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Deal will keep Vegas-area racetrack open after deadly crash

FILE - In this March 21, 2017, file photo, people look at cars at SpeedVegas in Las Vegas. The tourist-oriented auto racing track near Las Vegas suggests in court filings that a Canadian man driving a Lamborghini may have had a medical episode before a fiery crash that killed him and an instructor. Attorneys for SpeedVegas filed the documents Tuesday, April 4, 2017, ahead of a Thursday hearing on a request to close the track. They said investigations of the Feb. 12 crash were not complete and it would be "absurd" to suggest that the year-old facility is unsafe and that the course layout led to the wreck. (AP Photo/John Locher, File)

LAS VEGAS (AP) — A tourist-oriented auto racing track near Las Vegas will stay open after agreeing to settle a lawsuit that questioned its safety in the wake of a fiery crash that killed a Canadian man driving a Lamborghini and his instructor, attorneys said Thursday.

Lawyers for SpeedVegas and a course employee told a judge that there was no longer a need for a court hearing on whether to grant the worker’s request to shut down the track for a redesign.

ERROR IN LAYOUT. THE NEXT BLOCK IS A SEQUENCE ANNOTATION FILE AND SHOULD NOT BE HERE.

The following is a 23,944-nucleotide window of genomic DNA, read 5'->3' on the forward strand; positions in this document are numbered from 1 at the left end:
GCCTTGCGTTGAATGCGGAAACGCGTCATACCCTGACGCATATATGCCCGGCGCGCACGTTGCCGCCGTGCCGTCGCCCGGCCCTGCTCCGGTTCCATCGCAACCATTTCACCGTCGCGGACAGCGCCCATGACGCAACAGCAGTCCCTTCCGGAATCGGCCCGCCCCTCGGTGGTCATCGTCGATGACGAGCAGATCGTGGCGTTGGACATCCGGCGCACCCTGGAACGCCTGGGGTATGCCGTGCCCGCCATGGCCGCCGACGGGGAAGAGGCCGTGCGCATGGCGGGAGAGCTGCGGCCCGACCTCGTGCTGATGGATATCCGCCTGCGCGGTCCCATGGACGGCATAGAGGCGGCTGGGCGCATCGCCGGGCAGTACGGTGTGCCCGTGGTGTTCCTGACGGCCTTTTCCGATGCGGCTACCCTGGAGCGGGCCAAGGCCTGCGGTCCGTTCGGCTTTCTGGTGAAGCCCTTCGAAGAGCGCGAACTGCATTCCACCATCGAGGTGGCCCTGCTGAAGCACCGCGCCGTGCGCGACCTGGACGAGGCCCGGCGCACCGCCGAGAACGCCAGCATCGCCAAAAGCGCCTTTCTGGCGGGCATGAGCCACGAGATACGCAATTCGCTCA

“We resolved the matter,” said attorney Dominic Gentile, who represents Francisco Durban, a driving instructor who sued last month. The lawsuit said Durban faced firing for refusing to sign a document attesting to the course’s safety.

“The track is open,” said David Chesnoff who represents course owner World Class Driving.

Both sides said the agreement was confidential and won’t be made public. The judge scheduled an April 19 hearing to make it final.

The 1½-mile SpeedVegas course was closed for 12 days after an orange Lamborghini Aventador crashed and burst into flames, killing Craig Sherwood, 37, a real estate agent from Thornhill, Ontario, and driving instructor Gil Ben-Kely, 59.

Authorities said the car slammed into a wall and burned at a curve following a half-mile straightaway that SpeedVegas advertises as the longest at an amateur track without a speed limit.

Gentile said employees told his investigators that the course had five crashes in its first nine months of operations, including two prior wrecks at the turn immediately following the straightaway.

Attorneys for the business questioned in court filings whether Sherwood had a medical episode while driving. His medical history was not made part of the court record.

The state Occupational Safety and Health Administration is investigating the cause of the crash at the track that opened a year ago several miles south of the Las Vegas Strip. It offers tourists the chance to drive high-performance cars such as Ferraris, Porsches and Mercedes faster than 150 mph.

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